Identity in the age of Facebook

A Christian Science perspective on daily life

It's getting trickier to figure out who we really are. Or maybe that's always been a challenge. But today it's even more complicated because we can be one person in daily life and another online.

The Internet allows individuals access to a broader range of experiences. Someone who never leaves home can suddenly build up a long list of "friends" and have access to up-to-the-second information about what those people are doing.

On sites like Facebook or MySpace, participants create profiles that tell about themselves. This opens the door for all kinds of communication, much of it valuable and fun. But the rise of online profiles also brings up an interesting question. With the opportunity to present so many different personas, is there a danger of forgetting who we truly are? Could our real identity slip away?

Not for anyone who understands that in reality we are God's spiritual ideas and that our identity comes to us from Him. Since we have always coexisted with our Creator, our identity has been, and will always be, perfect and good. And nothing will ever change that.

Our identity is the sum total of all the wonderful spiritual qualities that we uniquely embody. It's the kindness, industry, charity, humor, and so on, that we each include in our reflection of God's infinite goodness. This identity, like God, is permanent and unchanging.

Of course, our interests, styles, and activities shift as we move forward in life. Things would be pretty dull if we stayed the same all the time. New insights and balanced growth offer spontaneity and renewal, and bring the opportunity to learn more about God and who we actually are.

But even if we change outwardly, the essence of who we are remains constant and good. This is a huge comfort because it means that we can never actually stray from God's presence. The spiritual identity our Creator has given each of us remains intact, and this will act as a compass through our life journey. As the Bible says, "For in him we live, and move, and have our being" (Acts 17:28).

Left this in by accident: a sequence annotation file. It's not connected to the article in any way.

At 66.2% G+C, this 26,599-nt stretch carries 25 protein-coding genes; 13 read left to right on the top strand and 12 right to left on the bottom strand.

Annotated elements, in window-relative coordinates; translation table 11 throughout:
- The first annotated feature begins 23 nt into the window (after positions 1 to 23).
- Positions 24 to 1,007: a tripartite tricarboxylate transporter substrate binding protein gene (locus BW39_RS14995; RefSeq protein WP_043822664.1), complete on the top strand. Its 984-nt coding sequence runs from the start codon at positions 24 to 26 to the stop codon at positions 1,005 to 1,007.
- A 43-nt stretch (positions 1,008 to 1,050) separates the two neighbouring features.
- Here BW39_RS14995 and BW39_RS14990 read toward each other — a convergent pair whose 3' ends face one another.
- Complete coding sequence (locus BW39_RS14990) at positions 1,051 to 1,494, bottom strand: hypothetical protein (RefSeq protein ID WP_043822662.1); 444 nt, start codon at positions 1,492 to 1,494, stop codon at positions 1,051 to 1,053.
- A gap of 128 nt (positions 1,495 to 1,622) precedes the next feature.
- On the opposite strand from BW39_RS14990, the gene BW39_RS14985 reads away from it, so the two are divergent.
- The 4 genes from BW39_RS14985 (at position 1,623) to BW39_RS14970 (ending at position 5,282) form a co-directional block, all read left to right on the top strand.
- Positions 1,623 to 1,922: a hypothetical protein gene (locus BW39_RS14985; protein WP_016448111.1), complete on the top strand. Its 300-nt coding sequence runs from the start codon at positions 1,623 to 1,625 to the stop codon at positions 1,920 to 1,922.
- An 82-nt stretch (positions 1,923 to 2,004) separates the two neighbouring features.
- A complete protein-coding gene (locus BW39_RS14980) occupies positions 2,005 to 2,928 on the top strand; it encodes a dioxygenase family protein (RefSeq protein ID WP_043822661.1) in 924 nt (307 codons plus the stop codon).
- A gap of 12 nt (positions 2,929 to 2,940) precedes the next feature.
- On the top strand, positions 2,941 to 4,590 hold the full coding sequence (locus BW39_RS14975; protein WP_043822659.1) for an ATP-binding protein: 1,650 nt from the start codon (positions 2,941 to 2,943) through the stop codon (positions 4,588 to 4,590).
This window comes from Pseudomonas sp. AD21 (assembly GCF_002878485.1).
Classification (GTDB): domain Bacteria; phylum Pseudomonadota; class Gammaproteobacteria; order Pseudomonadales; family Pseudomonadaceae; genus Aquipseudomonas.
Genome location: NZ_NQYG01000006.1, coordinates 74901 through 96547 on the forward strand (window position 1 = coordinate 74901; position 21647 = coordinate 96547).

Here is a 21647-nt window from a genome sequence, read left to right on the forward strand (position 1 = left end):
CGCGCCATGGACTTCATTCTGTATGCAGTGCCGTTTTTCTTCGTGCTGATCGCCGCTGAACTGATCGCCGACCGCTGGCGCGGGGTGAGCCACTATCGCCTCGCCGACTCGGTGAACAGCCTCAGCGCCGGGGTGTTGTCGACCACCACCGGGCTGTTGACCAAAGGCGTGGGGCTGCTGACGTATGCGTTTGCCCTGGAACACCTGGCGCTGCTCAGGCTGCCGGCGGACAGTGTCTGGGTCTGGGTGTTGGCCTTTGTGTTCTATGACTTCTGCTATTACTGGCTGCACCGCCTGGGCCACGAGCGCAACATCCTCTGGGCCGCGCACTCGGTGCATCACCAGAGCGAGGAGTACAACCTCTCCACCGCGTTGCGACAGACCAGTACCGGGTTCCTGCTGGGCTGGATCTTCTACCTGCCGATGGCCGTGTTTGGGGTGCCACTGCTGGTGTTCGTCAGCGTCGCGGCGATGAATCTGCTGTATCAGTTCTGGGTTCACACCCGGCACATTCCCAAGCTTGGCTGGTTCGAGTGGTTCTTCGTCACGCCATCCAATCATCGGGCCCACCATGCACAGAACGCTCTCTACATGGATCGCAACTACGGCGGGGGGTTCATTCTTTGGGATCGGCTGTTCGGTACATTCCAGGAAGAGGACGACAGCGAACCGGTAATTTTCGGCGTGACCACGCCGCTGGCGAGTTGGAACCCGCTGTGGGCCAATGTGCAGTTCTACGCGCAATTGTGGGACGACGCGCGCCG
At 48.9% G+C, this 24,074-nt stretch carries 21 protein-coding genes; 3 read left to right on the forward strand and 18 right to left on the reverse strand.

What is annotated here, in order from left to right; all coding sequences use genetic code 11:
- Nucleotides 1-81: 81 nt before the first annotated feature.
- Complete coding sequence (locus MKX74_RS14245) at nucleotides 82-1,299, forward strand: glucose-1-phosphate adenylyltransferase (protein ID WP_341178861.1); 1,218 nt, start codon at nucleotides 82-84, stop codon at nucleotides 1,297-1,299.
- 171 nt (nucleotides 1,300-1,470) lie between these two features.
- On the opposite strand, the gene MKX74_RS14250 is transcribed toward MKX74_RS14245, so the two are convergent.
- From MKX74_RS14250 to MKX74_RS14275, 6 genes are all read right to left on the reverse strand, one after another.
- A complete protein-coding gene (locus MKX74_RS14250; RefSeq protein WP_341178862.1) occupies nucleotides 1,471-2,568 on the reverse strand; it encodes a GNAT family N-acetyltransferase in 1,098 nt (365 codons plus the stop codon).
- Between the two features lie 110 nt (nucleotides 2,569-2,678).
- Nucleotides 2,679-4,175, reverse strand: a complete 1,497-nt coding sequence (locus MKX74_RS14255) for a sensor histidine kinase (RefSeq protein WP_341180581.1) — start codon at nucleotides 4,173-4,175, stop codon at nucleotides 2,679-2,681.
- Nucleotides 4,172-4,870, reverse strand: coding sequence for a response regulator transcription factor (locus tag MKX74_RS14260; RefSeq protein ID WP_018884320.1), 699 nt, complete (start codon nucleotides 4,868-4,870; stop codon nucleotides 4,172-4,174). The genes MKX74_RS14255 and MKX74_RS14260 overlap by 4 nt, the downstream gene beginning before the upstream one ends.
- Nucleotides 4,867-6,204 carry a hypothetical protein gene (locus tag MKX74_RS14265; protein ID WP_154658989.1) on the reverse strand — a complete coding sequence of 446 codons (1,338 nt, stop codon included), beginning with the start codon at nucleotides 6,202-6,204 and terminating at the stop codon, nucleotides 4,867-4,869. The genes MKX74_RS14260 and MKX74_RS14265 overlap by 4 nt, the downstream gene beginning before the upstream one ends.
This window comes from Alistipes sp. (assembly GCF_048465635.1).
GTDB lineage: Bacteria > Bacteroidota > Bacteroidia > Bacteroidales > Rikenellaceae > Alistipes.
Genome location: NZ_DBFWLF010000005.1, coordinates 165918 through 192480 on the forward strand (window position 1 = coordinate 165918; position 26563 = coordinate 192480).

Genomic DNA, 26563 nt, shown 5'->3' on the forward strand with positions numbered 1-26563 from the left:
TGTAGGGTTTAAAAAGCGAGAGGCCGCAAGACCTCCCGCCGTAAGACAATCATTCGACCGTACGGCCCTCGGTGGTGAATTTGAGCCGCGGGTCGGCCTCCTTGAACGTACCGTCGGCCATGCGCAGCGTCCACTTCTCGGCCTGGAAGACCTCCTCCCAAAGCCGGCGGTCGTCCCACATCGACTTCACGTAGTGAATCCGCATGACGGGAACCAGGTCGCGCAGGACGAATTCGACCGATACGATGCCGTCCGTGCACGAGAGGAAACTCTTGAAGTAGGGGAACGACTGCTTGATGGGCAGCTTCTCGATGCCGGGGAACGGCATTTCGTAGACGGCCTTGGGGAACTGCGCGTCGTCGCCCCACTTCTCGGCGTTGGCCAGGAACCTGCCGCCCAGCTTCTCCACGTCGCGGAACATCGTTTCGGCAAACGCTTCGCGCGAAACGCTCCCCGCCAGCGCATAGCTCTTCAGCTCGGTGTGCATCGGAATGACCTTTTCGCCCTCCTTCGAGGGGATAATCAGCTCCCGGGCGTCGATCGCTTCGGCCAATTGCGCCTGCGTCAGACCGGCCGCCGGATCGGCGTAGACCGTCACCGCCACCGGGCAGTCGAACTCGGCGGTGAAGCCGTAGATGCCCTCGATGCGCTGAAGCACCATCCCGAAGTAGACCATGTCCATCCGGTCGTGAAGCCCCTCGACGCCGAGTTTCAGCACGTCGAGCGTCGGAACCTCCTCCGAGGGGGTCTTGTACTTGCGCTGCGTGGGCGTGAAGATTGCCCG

To find out more about what this being is, we can look to Jesus' example. He knew better than anyone what it meant to belong to God. The record of Jesus' words and actions – called the Gospel – reveals a life totally in accord with God. At each turn, Jesus knew that his own security wasn't found in the circumstances that surrounded him but in the presence of God. This allowed him to help and heal others and to set an example that many strive to emulate today.

Describing our relation to God, Mary Baker Eddy wrote: "God is the creator of man, and, the divine Principle of man remaining perfect, the divine idea or reflection, man, remains perfect. Man is the expression of God's being" ("Science and Health with Key to the Scriptures," p. 470).

Now, we might not put all this up on our online profile. Or, on the other hand, we might use our profile as a way to generate discussion about things spiritual. Either way, it's not so much what we say about ourselves as what we do that matters.

If you endeavor to present yourself with integrity in all areas of life, then those who are looking to see the truth will discover what and who you really are. Your true identity can't be hidden when you're making your best effort to sincerely share the spiritual qualities that God has given you.

And if you seem to get sidetracked for a while, it doesn't change the fact that you are still God's creation and that your Parent's door is always open. Again, the key is sincerity. Any true effort at reformation will always be supported by the One who loves us most.

Even with all the options technology offers to present ourselves to the world, it's what we are spiritually that counts. Our only true identity is the one God gave us. That's what stays with us forever.

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